Candidates must have a genuine interest in a career of national priority, outstanding leadership and character traits, proof of extracurricular involvement and contributions to their school community. Scholarship applicants must also demonstrate financial need and a genuine desire to pursue a college/university education. First preference is given to first-generation college students and students attending college within one year of graduating from high school. Qualified Bahamian public high school candidates must apply or be accepted to partnering colleges and universities. Students must also pass an interview.

Collins graduated with a 3.7 cumulative grade point average (GPA) from North Eleuthera High in Lower Bogue. During his high school years, he said he spent a lot of time trying to strike a balance between academics and track and field.

“I had a huge passion for running, but I gave my academics a heavier focus when I entered grade 11 and began prepping for SATs (Scholastic Aptitude and Test) and Bahamas General Certificate of Secondary Education (BGCSEs). I spent a lot of my lunch times in the graphical communications classroom either catching up on work or trying to get ahead. I tutored many of my peers and underclassmen either catching up on work or trying to get ahead, and whenever I had the time, for the most part in mathematics. I like to describe myself as mannerly. I thanked teachers on my way out of classes as I still do even now in college. If possible, I tried to complete homework assignments in school, so that I would have free time to prepare for SAT or other academic challenges. I spent a lot of time talking with peers, but also with teachers who often gave sound life advice.”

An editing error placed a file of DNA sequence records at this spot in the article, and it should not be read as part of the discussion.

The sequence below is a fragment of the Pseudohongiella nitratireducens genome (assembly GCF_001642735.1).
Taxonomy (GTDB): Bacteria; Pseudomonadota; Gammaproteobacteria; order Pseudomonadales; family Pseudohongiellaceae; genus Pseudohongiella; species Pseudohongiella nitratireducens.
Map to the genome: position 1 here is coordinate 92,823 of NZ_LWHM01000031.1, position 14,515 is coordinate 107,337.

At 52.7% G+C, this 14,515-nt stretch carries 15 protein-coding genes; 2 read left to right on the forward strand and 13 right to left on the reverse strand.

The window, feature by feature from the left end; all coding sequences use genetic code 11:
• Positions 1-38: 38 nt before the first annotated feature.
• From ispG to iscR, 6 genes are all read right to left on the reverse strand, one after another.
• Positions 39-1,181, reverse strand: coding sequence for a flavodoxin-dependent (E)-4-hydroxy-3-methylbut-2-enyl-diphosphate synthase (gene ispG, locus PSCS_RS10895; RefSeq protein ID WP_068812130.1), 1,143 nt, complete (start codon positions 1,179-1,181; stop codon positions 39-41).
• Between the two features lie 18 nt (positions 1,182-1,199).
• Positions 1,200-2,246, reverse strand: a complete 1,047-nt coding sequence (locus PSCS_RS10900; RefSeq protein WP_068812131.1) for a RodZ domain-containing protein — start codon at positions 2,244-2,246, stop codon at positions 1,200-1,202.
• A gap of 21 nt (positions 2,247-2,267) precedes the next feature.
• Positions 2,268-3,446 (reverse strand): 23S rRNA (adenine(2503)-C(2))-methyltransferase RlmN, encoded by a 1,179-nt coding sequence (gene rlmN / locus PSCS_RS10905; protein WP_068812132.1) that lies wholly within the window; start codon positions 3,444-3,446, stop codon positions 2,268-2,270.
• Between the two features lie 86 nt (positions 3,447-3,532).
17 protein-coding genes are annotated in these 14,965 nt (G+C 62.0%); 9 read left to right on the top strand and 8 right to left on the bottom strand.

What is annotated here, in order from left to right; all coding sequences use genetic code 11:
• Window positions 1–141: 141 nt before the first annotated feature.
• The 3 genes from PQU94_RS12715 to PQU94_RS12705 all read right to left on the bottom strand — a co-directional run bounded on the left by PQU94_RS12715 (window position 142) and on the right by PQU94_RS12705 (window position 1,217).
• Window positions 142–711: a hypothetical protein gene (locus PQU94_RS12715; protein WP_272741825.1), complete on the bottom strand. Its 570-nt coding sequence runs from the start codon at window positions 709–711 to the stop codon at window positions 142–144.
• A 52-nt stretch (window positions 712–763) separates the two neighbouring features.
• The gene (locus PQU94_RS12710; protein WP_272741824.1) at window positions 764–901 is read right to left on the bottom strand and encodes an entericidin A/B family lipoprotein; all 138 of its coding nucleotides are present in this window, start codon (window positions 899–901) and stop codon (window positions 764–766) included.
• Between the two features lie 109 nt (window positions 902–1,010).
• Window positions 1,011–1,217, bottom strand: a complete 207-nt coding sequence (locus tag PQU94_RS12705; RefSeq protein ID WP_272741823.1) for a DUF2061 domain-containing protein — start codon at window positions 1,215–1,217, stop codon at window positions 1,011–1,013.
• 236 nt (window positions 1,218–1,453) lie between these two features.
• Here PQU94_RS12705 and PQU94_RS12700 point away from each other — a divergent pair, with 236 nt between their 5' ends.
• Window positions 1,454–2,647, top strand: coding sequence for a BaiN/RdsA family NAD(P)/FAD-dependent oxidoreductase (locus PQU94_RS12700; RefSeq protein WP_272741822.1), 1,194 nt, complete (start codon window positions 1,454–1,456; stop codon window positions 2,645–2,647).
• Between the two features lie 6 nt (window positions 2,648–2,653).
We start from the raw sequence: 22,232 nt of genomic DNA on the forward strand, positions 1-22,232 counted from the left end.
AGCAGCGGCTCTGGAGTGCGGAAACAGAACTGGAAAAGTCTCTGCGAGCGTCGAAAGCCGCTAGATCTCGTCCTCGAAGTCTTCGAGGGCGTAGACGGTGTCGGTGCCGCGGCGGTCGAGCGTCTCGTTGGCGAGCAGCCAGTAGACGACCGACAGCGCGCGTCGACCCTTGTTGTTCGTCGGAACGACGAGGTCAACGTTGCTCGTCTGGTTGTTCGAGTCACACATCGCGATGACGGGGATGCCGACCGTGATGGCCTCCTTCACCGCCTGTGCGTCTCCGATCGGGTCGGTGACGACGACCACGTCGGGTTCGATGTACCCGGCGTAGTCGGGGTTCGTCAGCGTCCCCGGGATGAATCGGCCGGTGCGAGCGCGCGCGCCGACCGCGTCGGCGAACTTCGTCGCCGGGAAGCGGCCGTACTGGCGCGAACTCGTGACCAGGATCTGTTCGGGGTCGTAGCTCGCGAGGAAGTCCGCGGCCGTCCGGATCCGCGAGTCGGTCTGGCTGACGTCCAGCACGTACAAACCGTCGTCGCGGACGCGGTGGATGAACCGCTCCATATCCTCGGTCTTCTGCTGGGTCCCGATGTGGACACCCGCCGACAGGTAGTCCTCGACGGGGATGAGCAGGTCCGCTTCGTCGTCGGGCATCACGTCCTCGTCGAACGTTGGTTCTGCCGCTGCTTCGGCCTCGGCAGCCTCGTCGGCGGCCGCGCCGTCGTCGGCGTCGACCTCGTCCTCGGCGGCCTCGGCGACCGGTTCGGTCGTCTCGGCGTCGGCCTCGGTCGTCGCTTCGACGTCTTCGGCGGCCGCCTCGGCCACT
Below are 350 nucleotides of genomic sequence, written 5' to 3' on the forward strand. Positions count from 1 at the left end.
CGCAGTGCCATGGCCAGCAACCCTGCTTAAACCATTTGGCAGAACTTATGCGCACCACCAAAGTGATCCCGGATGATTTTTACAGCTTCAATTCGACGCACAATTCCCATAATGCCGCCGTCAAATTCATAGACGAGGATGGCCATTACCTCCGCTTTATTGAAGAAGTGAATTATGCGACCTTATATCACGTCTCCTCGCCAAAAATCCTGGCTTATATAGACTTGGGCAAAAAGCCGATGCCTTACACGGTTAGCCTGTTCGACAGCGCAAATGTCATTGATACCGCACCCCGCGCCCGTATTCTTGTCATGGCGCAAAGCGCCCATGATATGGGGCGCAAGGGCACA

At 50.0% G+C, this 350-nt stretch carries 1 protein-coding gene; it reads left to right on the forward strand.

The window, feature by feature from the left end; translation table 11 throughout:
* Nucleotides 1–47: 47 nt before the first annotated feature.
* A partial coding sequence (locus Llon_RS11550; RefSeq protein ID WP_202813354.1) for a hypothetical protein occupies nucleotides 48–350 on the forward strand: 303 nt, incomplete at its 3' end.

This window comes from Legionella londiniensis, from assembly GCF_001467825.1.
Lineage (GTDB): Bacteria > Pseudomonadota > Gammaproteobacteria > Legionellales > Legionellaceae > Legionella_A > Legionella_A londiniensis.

He said his favorite subject was graphical communications and his second would probably be biology.

“I performed relatively well in all of my subjects, but graphical communications and biology definitely required the most effort. I capitalized on getting work done as soon as possible, and got assistance where I needed it. I enjoyed getting the advice from fellow peers in G.C. that I normally offered to them in other subjects. We maximized on teamwork. Apart from the rest of my homeroom class, the bond I developed in that subject with my teacher and peers is definitely one of the strongest I’ll ever have.”

Moving from Eleuthera to Nebraska was an adjustment for Collins in some areas, but not all.

“Basic things like managing funds and taking care of myself has never been an issue for me. Just knowing though that if for some reason I couldn’t manage, I wouldn’t have my family or friends in person. That was a realization that took a while to sink in. Hastings College has a fairly small campus though, so getting lost was not something I had to worry about. It also didn’t take very long to get to know the names of all the faces I walked past at least three times a day.”

He said the hardest changes for him to adjust to were the weather and difficulty of math classes.

“Being a part of the five percent on campus who wore winter coats in 50-degree weather felt strange, but a good kind of strange. Although I wasn’t used to the cold, the temperature often reminded me that I’m actually in Nebraska pursuing my college career. It’s fairly easy to forget that when courses are tasking. High school prepared me for most of my college courses. In fact, I would say that graphical communications required more effort than any of my non-mathematical courses do. Calculus and the sort, though, have definitely been a change that required hours of tutoring, office hours and solo practicing to get adjusted.”

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Shavaughn Moss

Shavaughn Moss joined The Nassau Guardian as a sports reporter in 1989. She was later promoted to sports editor. Shavaughn covered every major athletic championship from the CARIFTA to Central American and Caribbean Championships through to World Championships and Olympics. Shavaughn was appointed as the Lifestyles Editor a few years later.